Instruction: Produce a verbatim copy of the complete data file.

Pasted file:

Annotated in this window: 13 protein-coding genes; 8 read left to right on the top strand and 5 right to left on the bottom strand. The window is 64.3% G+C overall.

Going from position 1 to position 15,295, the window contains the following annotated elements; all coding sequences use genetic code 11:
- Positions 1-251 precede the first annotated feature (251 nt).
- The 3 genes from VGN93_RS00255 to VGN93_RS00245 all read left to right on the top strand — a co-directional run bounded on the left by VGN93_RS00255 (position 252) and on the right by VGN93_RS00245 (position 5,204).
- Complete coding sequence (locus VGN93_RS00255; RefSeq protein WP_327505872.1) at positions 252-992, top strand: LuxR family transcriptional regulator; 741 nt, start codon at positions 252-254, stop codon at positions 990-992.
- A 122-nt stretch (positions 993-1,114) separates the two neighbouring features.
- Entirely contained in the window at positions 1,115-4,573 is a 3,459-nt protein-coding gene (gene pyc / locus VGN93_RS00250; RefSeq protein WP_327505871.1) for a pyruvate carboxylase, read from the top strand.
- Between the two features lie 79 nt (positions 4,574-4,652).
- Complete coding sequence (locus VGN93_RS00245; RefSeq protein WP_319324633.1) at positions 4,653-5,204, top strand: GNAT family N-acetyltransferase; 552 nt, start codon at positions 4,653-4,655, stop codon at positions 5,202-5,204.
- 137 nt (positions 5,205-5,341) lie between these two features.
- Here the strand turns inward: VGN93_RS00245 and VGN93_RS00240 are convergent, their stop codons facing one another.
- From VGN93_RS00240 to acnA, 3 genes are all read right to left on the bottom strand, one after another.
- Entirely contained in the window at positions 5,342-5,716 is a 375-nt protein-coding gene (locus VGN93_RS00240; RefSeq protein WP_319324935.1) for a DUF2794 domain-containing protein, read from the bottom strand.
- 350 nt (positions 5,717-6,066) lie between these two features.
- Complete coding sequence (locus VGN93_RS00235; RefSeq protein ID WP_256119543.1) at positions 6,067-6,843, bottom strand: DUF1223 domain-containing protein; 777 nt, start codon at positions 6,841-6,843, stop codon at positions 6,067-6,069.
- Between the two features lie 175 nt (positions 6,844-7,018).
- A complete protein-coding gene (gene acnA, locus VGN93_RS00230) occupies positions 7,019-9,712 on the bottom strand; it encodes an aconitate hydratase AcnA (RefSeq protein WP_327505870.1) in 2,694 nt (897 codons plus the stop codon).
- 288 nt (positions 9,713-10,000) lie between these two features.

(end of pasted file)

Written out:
Annotated in this window: 13 protein-coding genes; 8 read left to right on the top strand and 5 right to left on the bottom strand. The window is 64.3% G+C overall.

Going from position 1 to position 15,295, the window contains the following annotated elements; all coding sequences use genetic code 11:
- Positions 1-251 precede the first annotated feature (251 nt).
- The 3 genes from VGN93_RS00255 to VGN93_RS00245 all read left to right on the top strand — a co-directional run bounded on the left by VGN93_RS00255 (position 252) and on the right by VGN93_RS00245 (position 5,204).
- Complete coding sequence (locus VGN93_RS00255; RefSeq protein WP_327505872.1) at positions 252-992, top strand: LuxR family transcriptional regulator; 741 nt, start codon at positions 252-254, stop codon at positions 990-992.
- A 122-nt stretch (positions 993-1,114) separates the two neighbouring features.
- Entirely contained in the window at positions 1,115-4,573 is a 3,459-nt protein-coding gene (gene pyc / locus VGN93_RS00250; RefSeq protein WP_327505871.1) for a pyruvate carboxylase, read from the top strand.
- Between the two features lie 79 nt (positions 4,574-4,652).
- Complete coding sequence (locus VGN93_RS00245; RefSeq protein WP_319324633.1) at positions 4,653-5,204, top strand: GNAT family N-acetyltransferase; 552 nt, start codon at positions 4,653-4,655, stop codon at positions 5,202-5,204.
- 137 nt (positions 5,205-5,341) lie between these two features.
- Here the strand turns inward: VGN93_RS00245 and VGN93_RS00240 are convergent, their stop codons facing one another.
- From VGN93_RS00240 to acnA, 3 genes are all read right to left on the bottom strand, one after another.
- Entirely contained in the window at positions 5,342-5,716 is a 375-nt protein-coding gene (locus VGN93_RS00240; RefSeq protein WP_319324935.1) for a DUF2794 domain-containing protein, read from the bottom strand.
- 350 nt (positions 5,717-6,066) lie between these two features.
- Complete coding sequence (locus VGN93_RS00235; RefSeq protein ID WP_256119543.1) at positions 6,067-6,843, bottom strand: DUF1223 domain-containing protein; 777 nt, start codon at positions 6,841-6,843, stop codon at positions 6,067-6,069.
- Between the two features lie 175 nt (positions 6,844-7,018).
- A complete protein-coding gene (gene acnA, locus VGN93_RS00230) occupies positions 7,019-9,712 on the bottom strand; it encodes an aconitate hydratase AcnA (RefSeq protein WP_327505870.1) in 2,694 nt (897 codons plus the stop codon).
- 288 nt (positions 9,713-10,000) lie between these two features.